A developer who pleaded guilty in connection with a federal investigation into former Prince George's County Executive Jack B. Johnson also appears to have given tens of thousands of dollars in illegal campaign contributions through "straw donors" to former Republican National Committee Chairman Michael S. Steele and former Rep. Albert Wynn.
Patrick Q. Ricker pleaded guilty in 2009 to providing cash, meals, tickets, trips and sexual services to county officials from 1997 through 2008, according to a plea agreement unsealed in U.S. District Court in Greenbelt on Tuesday - the same day Johnson pleaded guilty to soliciting thousands of dollars in bribes during his eight years as county executive.
The plea agreement says Ricker gave tens of thousands of dollars to co-conspirators, who then doled the money out to at least a dozen straw donors, instructing them to donate the funds to campaign committees and political slates to bypass campaign finance limitations and disclosure requirements.
None of the candidates who received the donations have been accused of any wrongdoing, and nothing in the plea agreement indicates that the candidates or their campaign committees were even aware of the illegal nature of the contributions.
The U.S. attorney's office declined to comment for this report, and a message left with Ricker's attorney was not returned.
The co-conspirators and the straw donors are not named in the plea agreement, but the straw donors are identified by their initials, the amounts of their contributions and the dates they made the donations.
One of the political committees, which are not named but identified in court papers by letters, is described as that of "a candidate for United States Senator for Maryland" and was said to have received $25,000 in contributions from various straw donors.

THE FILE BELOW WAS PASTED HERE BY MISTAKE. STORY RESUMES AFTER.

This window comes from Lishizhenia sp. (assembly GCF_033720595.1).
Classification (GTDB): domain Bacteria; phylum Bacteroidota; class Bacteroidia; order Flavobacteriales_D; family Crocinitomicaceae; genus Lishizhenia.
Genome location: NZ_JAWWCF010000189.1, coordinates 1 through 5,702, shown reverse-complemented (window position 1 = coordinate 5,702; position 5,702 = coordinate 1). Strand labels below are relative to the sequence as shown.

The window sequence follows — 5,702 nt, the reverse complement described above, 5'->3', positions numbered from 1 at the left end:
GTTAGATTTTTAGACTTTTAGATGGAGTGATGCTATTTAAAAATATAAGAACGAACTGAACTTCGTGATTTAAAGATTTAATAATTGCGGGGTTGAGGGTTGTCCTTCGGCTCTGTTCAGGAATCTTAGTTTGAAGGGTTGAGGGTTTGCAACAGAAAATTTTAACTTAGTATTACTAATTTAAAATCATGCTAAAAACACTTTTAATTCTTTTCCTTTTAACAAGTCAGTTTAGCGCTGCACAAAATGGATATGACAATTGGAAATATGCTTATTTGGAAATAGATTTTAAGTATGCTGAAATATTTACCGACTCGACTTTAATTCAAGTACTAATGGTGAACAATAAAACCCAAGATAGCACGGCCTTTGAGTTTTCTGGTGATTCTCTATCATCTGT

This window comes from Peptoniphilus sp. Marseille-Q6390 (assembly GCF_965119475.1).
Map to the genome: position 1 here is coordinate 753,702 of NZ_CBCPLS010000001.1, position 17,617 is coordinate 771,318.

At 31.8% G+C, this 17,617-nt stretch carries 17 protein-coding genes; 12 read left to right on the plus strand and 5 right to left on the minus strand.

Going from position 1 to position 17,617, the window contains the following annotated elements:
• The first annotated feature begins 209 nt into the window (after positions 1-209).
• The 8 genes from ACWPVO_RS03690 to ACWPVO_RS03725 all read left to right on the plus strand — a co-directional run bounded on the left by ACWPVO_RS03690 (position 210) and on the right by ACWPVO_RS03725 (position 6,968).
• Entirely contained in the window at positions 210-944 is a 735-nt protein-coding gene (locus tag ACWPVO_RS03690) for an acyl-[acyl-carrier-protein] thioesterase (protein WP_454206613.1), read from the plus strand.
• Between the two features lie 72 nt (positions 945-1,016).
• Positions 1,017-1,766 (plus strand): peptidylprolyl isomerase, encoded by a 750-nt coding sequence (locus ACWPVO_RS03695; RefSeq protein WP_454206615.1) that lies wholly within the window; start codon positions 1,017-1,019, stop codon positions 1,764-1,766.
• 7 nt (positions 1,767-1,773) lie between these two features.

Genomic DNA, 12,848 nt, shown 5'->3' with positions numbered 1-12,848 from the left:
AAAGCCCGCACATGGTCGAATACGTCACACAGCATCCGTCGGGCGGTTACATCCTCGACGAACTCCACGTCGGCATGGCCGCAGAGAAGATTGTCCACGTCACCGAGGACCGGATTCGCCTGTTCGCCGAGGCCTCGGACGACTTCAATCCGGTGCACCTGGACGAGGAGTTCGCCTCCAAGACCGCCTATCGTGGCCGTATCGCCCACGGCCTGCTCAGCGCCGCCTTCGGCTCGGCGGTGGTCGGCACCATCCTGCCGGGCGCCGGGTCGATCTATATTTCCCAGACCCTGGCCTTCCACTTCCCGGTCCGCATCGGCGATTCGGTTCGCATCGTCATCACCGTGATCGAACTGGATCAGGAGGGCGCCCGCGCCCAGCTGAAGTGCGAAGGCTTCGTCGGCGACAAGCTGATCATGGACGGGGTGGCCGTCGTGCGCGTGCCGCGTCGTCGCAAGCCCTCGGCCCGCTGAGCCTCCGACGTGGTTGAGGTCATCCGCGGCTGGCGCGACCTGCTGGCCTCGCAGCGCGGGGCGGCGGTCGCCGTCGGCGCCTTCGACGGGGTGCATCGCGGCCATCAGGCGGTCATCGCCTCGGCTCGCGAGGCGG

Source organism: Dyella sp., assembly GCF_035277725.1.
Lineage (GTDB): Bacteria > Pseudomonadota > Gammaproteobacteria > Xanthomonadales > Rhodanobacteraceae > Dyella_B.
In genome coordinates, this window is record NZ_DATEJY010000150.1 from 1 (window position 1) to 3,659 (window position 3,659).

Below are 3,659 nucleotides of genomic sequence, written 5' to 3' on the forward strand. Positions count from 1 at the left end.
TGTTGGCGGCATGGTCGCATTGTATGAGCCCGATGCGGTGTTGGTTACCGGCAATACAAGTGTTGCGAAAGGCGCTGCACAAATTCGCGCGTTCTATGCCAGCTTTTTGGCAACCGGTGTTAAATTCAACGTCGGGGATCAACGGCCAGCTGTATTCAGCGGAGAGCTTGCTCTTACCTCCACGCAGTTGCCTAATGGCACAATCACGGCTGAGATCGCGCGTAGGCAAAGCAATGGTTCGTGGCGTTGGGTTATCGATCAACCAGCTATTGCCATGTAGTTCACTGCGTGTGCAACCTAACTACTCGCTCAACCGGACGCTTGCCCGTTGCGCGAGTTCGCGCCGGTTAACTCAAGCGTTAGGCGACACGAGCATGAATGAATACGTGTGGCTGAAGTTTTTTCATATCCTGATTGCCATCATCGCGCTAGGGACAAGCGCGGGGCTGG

The plea agreement says the bulk of those donations were made on Sept. 29, 2006, the same day straw donors were provided with checks by a co-conspirator in the scheme.
An analysis of state and federal campaign finance databases shows that the only U.S. Senate campaign committee in Maryland that received donations from people with the initials contained in the court papers for the straw donors on the date and in the amount specified was Mr. Steele's committee, Steele for Maryland Inc.
Similarly, Federal Election Commission (FEC) records show many of the same people with the initials of the straw donors - along with others whose initials match those listed as straw donors in court papers - contributing a total of $32,000 to the 2008 congressional campaign of Mr. Wynn on dates and in amounts specified in the plea agreement.
Neither Mr. Steele nor Mr. Wynn could be reached for comment.
Mr. Steele lost the 2006 Senate race to Benjamin L. Cardin, a Democrat. He served as chairman of the Republican National Committee from 2009 to January. Mr. Wynn lost the 2008 Democratic primary to Rep. Donna Edwards and resigned from office shortly afterward.
The plea agreement says Ricker is a Maryland resident and Prince George's County-based developer. He is president of Ricker Brothers Inc., a commercial brokerage and development consulting firm. He has not been sentenced.
Since 2005, federal campaign finance records show, Ricker has personally given about $13,000 to congressional candidates and $10,000 to Maryland's Republican Party. State records show that since 2003 he donated more than $40,000 to state and local campaigns and causes. Typical of developers' campaign activities, he spread his donations around, making sizable contributions to both Democratic Gov. Martin O'Malley in 2006 and 2007 and former Republican Gov. Robert L. Ehrlich in 2005 and 2010, as well as to Johnson, to Mr. Steele and Mr. Wynn.
But in addition to the legal campaign contributions and the money he gave to straw donors, Ricker agreed to plead guilty to charges that he and three co-conspirators provided things such as meals, money, tickets and trips to state and local officials in order to influence their decisions in favor of projects with which he was involved.